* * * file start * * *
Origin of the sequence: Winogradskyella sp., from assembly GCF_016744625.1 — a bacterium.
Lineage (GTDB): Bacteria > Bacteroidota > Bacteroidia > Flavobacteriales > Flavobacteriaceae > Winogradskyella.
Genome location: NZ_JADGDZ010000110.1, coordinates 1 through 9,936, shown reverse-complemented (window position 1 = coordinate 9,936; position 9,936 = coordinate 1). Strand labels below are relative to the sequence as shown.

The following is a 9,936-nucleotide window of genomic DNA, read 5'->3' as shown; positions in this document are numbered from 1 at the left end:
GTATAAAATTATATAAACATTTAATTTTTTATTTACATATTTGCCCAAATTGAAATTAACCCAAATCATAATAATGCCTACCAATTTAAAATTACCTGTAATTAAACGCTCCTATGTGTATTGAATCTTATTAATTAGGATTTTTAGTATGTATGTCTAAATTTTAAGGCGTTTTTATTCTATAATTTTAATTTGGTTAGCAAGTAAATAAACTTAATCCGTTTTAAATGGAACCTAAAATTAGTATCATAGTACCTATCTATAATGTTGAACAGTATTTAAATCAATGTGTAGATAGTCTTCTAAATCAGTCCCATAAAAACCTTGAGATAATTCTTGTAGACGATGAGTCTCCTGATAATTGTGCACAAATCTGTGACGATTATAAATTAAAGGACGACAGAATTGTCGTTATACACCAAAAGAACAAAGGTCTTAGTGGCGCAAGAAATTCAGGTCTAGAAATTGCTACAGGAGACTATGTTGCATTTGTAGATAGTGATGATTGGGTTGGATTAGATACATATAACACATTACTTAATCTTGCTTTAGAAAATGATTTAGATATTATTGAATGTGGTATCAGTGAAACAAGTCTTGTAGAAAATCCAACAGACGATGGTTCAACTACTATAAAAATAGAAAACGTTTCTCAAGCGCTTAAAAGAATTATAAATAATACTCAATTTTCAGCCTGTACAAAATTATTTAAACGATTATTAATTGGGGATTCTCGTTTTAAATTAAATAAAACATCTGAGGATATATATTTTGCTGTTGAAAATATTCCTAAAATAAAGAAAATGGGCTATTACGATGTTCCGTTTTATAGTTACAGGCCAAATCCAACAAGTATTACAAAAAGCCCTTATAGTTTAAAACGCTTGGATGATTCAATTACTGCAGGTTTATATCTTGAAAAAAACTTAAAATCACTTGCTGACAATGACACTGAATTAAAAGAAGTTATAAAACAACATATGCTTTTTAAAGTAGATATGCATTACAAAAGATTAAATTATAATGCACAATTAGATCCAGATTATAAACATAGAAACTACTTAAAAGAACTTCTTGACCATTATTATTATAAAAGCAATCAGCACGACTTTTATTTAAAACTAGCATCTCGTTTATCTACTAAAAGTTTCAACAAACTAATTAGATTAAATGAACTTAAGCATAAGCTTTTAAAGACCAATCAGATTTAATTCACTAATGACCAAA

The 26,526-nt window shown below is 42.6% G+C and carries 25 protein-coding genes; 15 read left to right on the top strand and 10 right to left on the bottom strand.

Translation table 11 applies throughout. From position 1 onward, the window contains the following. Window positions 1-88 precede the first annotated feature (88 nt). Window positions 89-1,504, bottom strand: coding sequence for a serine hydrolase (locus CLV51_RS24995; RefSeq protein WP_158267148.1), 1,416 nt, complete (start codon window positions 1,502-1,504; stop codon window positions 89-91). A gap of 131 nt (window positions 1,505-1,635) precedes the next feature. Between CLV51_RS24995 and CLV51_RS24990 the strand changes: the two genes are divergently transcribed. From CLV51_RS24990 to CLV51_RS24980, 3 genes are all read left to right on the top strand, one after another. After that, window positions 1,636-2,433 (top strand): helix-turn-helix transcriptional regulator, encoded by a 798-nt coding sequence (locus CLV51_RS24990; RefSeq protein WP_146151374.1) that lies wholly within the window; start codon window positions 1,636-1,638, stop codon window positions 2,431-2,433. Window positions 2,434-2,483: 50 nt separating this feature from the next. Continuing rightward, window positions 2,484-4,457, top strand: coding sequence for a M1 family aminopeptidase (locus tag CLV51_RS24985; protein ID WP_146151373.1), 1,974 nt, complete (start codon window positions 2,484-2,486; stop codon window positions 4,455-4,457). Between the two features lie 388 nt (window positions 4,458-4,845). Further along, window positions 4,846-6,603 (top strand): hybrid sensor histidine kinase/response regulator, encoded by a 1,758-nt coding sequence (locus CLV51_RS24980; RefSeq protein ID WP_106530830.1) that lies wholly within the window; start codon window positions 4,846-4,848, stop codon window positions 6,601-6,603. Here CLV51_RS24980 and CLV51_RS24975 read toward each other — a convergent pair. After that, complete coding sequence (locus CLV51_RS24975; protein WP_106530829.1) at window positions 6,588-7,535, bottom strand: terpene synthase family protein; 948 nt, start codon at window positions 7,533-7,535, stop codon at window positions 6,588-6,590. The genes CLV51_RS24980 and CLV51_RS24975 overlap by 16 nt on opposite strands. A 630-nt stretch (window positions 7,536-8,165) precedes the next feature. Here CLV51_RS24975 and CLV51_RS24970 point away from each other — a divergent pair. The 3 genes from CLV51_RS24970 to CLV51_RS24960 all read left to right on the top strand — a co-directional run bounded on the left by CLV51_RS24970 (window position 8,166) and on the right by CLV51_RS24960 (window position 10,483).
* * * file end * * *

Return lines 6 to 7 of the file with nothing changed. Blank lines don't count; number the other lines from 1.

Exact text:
The 26,526-nt window shown below is 42.6% G+C and carries 25 protein-coding genes; 15 read left to right on the top strand and 10 right to left on the bottom strand.

Translation table 11 applies throughout. From position 1 onward, the window contains the following. Window positions 1-88 precede the first annotated feature (88 nt). Window positions 89-1,504, bottom strand: coding sequence for a serine hydrolase (locus CLV51_RS24995; RefSeq protein WP_158267148.1), 1,416 nt, complete (start codon window positions 1,502-1,504; stop codon window positions 89-91). A gap of 131 nt (window positions 1,505-1,635) precedes the next feature. Between CLV51_RS24995 and CLV51_RS24990 the strand changes: the two genes are divergently transcribed. From CLV51_RS24990 to CLV51_RS24980, 3 genes are all read left to right on the top strand, one after another. After that, window positions 1,636-2,433 (top strand): helix-turn-helix transcriptional regulator, encoded by a 798-nt coding sequence (locus CLV51_RS24990; RefSeq protein WP_146151374.1) that lies wholly within the window; start codon window positions 1,636-1,638, stop codon window positions 2,431-2,433. Window positions 2,434-2,483: 50 nt separating this feature from the next. Continuing rightward, window positions 2,484-4,457, top strand: coding sequence for a M1 family aminopeptidase (locus tag CLV51_RS24985; protein ID WP_146151373.1), 1,974 nt, complete (start codon window positions 2,484-2,486; stop codon window positions 4,455-4,457). Between the two features lie 388 nt (window positions 4,458-4,845). Further along, window positions 4,846-6,603 (top strand): hybrid sensor histidine kinase/response regulator, encoded by a 1,758-nt coding sequence (locus CLV51_RS24980; RefSeq protein ID WP_106530830.1) that lies wholly within the window; start codon window positions 4,846-4,848, stop codon window positions 6,601-6,603. Here CLV51_RS24980 and CLV51_RS24975 read toward each other — a convergent pair. After that, complete coding sequence (locus CLV51_RS24975; protein WP_106530829.1) at window positions 6,588-7,535, bottom strand: terpene synthase family protein; 948 nt, start codon at window positions 7,533-7,535, stop codon at window positions 6,588-6,590. The genes CLV51_RS24980 and CLV51_RS24975 overlap by 16 nt on opposite strands. A 630-nt stretch (window positions 7,536-8,165) precedes the next feature. Here CLV51_RS24975 and CLV51_RS24970 point away from each other — a divergent pair. The 3 genes from CLV51_RS24970 to CLV51_RS24960 all read left to right on the top strand — a co-directional run bounded on the left by CLV51_RS24970 (window position 8,166) and on the right by CLV51_RS24960 (window position 10,483).